Who's parents? Who's kids? WTF are you even talking about?

You're also not even bother to explain why you think the GOP will get back into power if these guys are let go. I think if it's explained clearly why it's being done most people will understand. Many people won't like it but still be more worried about being governed by republicans then letting a hand full of morons loose in the mountains of Baluchistan. I mean, would you vote republican over it? If not, why do you think anyone else would.

Doesn't this qualify:
"Now, let me begin by disposing of one argument as plainly as I can: We are not going to release anyone if it would endanger our national security, nor will we release detainees within the United States who endanger the American people. Where demanded by justice and national security, we will seek to transfer some detainees to the same type of facilities in which we hold all manner of dangerous and violent criminals within our borders -- namely, highly secure prisons that ensure the public safety."
?
Qualify for what? How is closing Guantanimo and trying the cases where there is sufficient evidence of their guilt a politically hard choice. He's basically saying 1) If we have good evidence you're guilty, you'll get a trial. 2) if we have weak evidence you're guilty you get a military commission and 3) If we have no evidence you're guilty, we're just going to keep you in jail forever with no trial. How can you excise #1 out of context of the other two?
posted by delmoi at 3:07 PM on May 21, 2009


At least, it doesn't appear that the Times was making the meeting up out of whole cloth. David Waldman writes in Daily Kos:

I sat in on the meeting, and though the understanding was that the substance was off the record, the basics of what was discussed -- and some specifics about the discussion -- have obviously already been reported. ... [Obama] feels that the blight of Guantanamo needs to be erased, and the disposition of the status of the detainees needed to be brought as nearly into compliance with traditional practice as possible.


[emphasis added]

In other words, he'll give only as much due process as he can afford while still insuring a conviction. And if that much happens to be zero, habeas corpus can "go fuck itself" - to use a phrase popularized by his predecessor.
posted by Joe Beese at 3:11 PM on May 21, 2009 [1 favorite]


“Securing a conviction is never easy, even when everyone knows the guy it.”

Yes. Ever wonder why?

Know what killed more people in the 20th century than anything else? Democide. I think it’s leading this century as well. Terrorism isn’t even in the running. Can’t even catch car accidents.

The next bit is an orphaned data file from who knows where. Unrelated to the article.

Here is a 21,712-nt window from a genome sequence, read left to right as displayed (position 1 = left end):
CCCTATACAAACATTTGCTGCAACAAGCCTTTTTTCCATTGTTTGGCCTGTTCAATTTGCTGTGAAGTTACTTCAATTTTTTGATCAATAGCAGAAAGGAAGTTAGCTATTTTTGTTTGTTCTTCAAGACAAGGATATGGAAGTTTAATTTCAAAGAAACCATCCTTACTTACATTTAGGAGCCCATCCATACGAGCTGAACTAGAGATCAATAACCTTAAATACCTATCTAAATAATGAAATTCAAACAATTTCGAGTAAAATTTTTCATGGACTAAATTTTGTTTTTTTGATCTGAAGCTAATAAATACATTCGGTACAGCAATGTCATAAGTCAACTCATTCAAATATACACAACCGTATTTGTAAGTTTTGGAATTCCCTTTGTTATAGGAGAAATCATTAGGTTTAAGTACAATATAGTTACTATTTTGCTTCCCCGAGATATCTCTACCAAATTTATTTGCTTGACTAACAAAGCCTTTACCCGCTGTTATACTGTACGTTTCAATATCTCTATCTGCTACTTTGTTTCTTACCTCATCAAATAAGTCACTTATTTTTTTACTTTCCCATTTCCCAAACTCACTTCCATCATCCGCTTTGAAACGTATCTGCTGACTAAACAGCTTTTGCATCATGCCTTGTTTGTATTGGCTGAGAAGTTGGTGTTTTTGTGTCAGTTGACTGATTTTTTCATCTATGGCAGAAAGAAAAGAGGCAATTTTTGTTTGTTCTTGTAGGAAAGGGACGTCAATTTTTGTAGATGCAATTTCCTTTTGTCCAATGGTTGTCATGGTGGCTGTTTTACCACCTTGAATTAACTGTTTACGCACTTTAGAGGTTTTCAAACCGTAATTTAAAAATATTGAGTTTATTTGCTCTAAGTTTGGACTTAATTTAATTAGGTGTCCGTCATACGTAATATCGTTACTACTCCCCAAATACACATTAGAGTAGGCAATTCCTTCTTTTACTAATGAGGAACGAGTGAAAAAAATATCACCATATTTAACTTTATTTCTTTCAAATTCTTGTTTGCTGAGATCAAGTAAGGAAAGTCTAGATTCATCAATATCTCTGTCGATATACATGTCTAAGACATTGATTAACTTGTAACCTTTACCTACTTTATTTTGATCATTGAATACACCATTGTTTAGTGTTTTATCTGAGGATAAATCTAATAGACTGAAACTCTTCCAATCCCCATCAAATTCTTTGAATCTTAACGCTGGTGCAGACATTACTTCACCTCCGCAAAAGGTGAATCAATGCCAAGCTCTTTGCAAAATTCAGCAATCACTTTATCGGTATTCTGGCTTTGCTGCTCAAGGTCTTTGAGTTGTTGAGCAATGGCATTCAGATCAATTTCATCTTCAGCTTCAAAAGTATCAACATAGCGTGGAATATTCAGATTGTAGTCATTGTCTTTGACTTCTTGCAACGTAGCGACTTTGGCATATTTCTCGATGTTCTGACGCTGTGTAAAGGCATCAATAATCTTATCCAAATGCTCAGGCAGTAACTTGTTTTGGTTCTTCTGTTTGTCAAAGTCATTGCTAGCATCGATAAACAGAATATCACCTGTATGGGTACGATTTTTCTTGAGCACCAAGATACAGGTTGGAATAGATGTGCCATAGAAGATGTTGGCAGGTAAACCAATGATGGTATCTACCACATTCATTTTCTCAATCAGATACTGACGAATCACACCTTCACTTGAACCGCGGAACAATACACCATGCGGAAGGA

Intuitively people know that governments, or large mass movements backed by the kind of force a government (et.al) can bring to bear, are incredibly dangerous – more so than terrorists. And that’s why terrorists are terrorists. Because they want to be the government. Because if those fuckers got into power, we know the death camps would run day and night. It’s not just a people problem. It’s the apparatus we need protection from as well.

To reiterate – there are dangerous men, yes. But those men are only dangerous because of the resources they can bring to bear. Cut the resources, the organization, you eliminate the danger. The reason these people are most often killed is because it’s necessary, in that, they make it necessary by being dangerous enough to eliminate other, less straightforward options such as a capture operation.
That does not mean we should obviate the process by which we show cause for killing, capturing or imprisoning them. It doesn’t matter what everyone knows.

In Gotti’s case there was the luxury that, he was not really dangerous. Certainly he was a murderer, extortionist, etc. But he didn’t resist capture with an armed platoon. He came in and forced the government to prove their case. They didn’t. End of story.

Terrorists have been successfully tried and convicted in the U.S. The rest of the world does this ROUTINELY. Every legitimate counterterrorism outfit in the world has the expertise to investigate, pursue, and execute if necessary and be transparent to the legal process and accountable to the public.
Why is this no longer true in the U.S.? Why isn’t it an ingrained policy when (as with torture) everyone who’s an expert in these things speaks contrary to the (apparent) political agenda and talking head asshats on t.v. who’ve never picked up a weapon in their lives but love jerking off over all kinds of goofy scenarios?

“How is it a federal crime for a foreign national to attend a terrorist training camp in a foreign country?”

Well, leaving off the foreign policy stuff and jurisdictional matters, and I’ve got no beef with the law as it is, but from a policy standpoint– you’ve got a huge problem with defining ‘terrorist training camp’ in the first place. WTF is a ‘terrorist training camp’ supposed to be?

If they are actual known terrorists, and they’re training cadre, and you know where they are…

I know there is clandestine training. But that’s sorta the problem. The, y’know, clandestine nature of it. Like saying there’s a bank robber training camp. Yeah - wha?
A guy isn't a bank robber until he robs a bank, no matter how many times he watches Dog Day Afternoon.
You can’t train someone to be a terrorist.If they're on that path in the first place then sure, you can train them in use of firearms and other weaponry. You can train them in military tactics. You can indoctrinate them with certain kinds of thought.